That old 19th-century haint, the zeitgeist, has returned to haunt the 2008 presidential election. Especially perceptive observers have spotted him or her and are able to tell us what that blessed spirit of the age is trying to say.
After witnessing a throng of thousands in Des Moines screaming for Obama, his wife, Michelle, and celebrity supporter Oprah Winfrey , Washington Post columnist Richard Cohen declares: "There is no doubt that the zeitgeist whispers the name Obama and that it was impossible, if not historically irresponsible, to look at that platform -- three African-Americans -- and at the immense and mostly white crowd and not feel that something big was happening. Obama's banner captured that: 'Change we can believe in.'"
That, or maybe something big has long since happened that the Democratic Left still adamantly refuses to recognize, (since it would deprive them forever of the key tool for exploiting black constituents)--namely, that white America turned its back on racism long ago and has moved on.
But it's hard to say which message the zeitgeist was really whispering, what with all that yelling of the thousands of all those white people for Obama, Michelle, and Oprah. Maybe Cohen can ask the zeitgeist to re-send the message.
Then there's this zeitgest spotting in the New York Times:
Huckabee, meanwhile, stirs Frank Rich from his usually corrosive comportment to declare the GOP candidate is "catching the wave of an emerging zeitgeist."
The New York Times columnist writes: "The real reason for Huckabee's ascendance may be that his message is simply more uplifting -- and, in the ethical rather than theological sense, more Christian -- than that of rivals whose main calling cards of fear, torture and nativism have become more strident with every debate."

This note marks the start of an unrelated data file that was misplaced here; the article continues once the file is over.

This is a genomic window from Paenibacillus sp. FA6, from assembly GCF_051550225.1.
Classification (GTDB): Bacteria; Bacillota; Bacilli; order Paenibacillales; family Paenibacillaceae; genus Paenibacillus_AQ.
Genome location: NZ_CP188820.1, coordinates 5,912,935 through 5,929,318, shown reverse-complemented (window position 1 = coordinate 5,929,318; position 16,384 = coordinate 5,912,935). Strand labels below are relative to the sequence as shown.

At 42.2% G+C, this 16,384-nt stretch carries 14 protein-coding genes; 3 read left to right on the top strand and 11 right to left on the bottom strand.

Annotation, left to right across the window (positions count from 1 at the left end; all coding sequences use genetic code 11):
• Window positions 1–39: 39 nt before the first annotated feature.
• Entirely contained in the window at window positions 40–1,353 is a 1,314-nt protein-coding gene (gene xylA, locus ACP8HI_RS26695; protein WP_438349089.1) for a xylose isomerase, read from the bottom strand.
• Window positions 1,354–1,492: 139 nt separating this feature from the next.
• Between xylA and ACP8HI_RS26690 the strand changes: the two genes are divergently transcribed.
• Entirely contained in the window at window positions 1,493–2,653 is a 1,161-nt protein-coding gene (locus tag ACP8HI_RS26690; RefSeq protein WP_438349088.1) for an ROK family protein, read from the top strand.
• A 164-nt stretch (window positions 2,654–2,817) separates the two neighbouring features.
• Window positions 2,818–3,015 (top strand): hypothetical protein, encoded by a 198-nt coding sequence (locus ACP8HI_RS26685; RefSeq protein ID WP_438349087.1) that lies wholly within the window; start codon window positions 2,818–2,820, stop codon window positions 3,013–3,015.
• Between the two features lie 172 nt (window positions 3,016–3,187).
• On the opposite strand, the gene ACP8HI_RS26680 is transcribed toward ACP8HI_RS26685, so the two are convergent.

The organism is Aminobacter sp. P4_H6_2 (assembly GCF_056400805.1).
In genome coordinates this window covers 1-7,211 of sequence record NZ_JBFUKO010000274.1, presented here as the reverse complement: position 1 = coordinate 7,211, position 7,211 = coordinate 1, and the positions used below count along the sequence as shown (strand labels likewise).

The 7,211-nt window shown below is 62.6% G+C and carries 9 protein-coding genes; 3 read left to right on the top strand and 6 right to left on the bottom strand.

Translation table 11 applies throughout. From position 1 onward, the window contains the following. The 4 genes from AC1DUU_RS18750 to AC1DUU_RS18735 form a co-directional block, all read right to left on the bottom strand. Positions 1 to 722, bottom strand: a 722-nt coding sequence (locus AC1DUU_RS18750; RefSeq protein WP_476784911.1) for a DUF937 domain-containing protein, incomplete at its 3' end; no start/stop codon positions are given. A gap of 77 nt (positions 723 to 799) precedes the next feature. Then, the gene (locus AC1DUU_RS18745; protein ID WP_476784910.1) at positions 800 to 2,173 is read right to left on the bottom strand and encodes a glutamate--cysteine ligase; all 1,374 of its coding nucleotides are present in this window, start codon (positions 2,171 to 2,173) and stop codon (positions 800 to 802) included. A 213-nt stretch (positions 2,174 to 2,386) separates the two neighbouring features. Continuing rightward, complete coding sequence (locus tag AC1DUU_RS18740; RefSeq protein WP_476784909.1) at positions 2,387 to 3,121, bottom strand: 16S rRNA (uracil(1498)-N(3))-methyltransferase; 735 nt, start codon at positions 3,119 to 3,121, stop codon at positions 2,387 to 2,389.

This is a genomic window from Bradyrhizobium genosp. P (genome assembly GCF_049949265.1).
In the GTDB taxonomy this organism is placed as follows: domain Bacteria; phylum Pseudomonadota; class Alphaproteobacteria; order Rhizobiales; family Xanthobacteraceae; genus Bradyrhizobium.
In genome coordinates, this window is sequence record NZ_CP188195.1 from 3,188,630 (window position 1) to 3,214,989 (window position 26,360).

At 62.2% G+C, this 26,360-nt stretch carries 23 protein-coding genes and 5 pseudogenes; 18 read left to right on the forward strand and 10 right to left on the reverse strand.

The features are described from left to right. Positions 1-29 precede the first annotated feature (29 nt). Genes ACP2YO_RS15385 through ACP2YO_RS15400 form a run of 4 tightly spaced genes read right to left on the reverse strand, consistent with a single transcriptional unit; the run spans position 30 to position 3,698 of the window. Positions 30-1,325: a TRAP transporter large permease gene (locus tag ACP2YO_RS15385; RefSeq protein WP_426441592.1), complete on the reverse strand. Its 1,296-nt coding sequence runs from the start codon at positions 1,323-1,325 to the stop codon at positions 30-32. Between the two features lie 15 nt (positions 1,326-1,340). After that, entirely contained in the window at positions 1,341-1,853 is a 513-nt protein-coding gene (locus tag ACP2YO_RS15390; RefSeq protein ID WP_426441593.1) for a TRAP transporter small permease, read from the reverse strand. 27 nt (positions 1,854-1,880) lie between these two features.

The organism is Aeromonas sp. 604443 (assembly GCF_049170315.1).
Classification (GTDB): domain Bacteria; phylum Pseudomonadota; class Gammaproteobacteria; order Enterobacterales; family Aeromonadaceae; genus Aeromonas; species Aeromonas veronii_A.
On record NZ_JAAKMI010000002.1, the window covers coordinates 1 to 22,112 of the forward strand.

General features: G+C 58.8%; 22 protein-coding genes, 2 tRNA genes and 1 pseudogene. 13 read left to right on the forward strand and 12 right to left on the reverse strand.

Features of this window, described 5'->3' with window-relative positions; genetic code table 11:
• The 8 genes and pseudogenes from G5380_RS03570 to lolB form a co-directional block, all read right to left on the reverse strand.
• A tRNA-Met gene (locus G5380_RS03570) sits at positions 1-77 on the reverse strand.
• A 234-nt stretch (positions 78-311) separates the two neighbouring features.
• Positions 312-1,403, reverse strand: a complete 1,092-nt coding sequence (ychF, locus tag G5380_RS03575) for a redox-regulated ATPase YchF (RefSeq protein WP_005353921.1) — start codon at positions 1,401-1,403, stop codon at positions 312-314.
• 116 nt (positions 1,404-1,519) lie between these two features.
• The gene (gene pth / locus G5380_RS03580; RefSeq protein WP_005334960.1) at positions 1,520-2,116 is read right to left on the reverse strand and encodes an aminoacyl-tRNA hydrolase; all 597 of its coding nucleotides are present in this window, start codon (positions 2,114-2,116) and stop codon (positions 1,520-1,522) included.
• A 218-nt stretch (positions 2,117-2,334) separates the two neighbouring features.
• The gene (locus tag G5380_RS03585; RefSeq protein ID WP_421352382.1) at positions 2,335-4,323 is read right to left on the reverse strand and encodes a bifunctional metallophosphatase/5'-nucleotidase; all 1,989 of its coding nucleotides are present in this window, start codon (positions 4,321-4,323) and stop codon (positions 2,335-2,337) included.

Still sounds plenty corrosive to me.
Frank Rich hates Christians, and has declaimed against the “God racket,” by, among other corrosive insults, painting Christians trying to save Terri Schiavo from being judicially murdered by her no-account husband, as, (according to Rich’s 2005 interpretation of the zeitgeist), “our culture…screaming its theocratic inclinations.”
You can bet that any time a guy like Rich starts boosting a candidate's religiosity as “more Christian” than his "less Christian" opponents, it’s because the zeitgeist has promised that the favored "more Christian" subject will ultimately result in “less Christianity.”
And anyway, how exactly does one "catch...the wave of an emerging zeitgeist"?